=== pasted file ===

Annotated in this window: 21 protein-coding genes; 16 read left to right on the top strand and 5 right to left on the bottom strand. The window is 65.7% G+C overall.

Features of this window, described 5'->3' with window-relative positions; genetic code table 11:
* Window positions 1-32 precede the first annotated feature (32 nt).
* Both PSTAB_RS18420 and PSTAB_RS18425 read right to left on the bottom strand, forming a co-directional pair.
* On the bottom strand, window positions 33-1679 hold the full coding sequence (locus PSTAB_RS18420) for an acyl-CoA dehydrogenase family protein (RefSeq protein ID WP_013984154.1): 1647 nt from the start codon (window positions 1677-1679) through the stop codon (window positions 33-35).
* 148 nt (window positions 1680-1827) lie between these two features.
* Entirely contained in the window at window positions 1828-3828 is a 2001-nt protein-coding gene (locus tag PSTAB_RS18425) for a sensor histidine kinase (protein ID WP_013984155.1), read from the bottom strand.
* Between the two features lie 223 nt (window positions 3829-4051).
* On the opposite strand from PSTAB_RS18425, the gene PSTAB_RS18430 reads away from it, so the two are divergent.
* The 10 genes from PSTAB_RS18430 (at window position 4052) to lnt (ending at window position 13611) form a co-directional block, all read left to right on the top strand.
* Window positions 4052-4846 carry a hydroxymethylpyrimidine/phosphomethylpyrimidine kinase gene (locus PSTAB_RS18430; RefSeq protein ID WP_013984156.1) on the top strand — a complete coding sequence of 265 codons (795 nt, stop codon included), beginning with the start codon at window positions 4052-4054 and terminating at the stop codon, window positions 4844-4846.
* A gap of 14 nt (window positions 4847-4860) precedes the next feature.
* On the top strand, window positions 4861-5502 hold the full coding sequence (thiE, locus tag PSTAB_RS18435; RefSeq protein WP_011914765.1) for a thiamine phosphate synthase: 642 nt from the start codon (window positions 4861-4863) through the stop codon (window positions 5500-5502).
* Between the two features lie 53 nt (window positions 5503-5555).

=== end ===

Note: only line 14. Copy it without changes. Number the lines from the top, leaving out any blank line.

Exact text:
* Between the two features lie 53 nt (window positions 5503-5555).